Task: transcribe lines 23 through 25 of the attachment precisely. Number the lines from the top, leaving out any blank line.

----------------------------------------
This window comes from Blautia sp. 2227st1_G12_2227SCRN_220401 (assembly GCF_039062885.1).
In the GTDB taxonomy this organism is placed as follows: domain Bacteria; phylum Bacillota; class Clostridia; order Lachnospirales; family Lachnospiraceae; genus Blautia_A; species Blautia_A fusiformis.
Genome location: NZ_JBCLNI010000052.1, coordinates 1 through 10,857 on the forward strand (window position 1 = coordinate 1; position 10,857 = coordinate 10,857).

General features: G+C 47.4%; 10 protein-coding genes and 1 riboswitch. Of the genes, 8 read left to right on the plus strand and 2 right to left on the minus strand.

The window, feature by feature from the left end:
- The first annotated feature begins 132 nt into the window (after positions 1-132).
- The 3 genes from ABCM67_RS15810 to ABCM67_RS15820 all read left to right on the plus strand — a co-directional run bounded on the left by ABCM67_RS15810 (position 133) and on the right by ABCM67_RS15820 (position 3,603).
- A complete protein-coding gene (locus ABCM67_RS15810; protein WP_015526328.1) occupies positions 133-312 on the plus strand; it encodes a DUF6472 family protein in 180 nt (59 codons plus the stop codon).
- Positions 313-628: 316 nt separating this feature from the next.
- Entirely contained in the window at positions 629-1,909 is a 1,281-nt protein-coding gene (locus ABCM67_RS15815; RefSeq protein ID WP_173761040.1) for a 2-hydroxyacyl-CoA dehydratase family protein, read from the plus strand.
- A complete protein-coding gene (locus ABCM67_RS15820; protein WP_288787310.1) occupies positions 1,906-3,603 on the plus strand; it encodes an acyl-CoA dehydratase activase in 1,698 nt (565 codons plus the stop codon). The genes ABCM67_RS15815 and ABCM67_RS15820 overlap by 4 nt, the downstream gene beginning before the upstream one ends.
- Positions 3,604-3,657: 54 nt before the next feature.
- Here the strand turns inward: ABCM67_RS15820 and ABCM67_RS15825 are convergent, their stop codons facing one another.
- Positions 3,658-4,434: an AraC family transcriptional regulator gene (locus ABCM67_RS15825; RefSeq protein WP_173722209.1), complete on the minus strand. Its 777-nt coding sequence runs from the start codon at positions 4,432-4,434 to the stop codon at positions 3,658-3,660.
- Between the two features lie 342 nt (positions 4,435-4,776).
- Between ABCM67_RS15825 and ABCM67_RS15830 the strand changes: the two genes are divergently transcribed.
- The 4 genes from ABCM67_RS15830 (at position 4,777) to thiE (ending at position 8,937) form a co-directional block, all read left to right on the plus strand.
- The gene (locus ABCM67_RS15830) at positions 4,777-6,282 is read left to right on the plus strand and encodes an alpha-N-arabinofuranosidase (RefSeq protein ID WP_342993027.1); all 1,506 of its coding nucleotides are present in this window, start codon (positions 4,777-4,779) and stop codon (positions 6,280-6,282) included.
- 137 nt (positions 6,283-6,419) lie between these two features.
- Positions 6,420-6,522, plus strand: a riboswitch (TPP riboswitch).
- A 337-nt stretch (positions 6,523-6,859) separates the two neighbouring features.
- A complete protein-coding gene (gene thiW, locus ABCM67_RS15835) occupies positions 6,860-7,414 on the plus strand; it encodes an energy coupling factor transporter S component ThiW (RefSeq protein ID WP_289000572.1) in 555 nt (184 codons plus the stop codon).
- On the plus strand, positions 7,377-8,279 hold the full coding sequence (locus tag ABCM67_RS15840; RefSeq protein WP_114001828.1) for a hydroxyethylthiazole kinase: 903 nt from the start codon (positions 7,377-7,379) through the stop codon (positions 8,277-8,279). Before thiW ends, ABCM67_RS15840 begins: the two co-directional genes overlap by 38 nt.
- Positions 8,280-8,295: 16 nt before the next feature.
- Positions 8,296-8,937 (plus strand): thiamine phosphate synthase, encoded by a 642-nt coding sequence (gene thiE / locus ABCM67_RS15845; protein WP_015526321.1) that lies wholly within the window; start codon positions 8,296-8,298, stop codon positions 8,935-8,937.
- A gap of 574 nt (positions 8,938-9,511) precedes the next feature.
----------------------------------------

- On the plus strand, positions 7,377-8,279 hold the full coding sequence (locus tag ABCM67_RS15840; RefSeq protein WP_114001828.1) for a hydroxyethylthiazole kinase: 903 nt from the start codon (positions 7,377-7,379) through the stop codon (positions 8,277-8,279). Before thiW ends, ABCM67_RS15840 begins: the two co-directional genes overlap by 38 nt.
- Positions 8,280-8,295: 16 nt before the next feature.
- Positions 8,296-8,937 (plus strand): thiamine phosphate synthase, encoded by a 642-nt coding sequence (gene thiE / locus ABCM67_RS15845; protein WP_015526321.1) that lies wholly within the window; start codon positions 8,296-8,298, stop codon positions 8,935-8,937.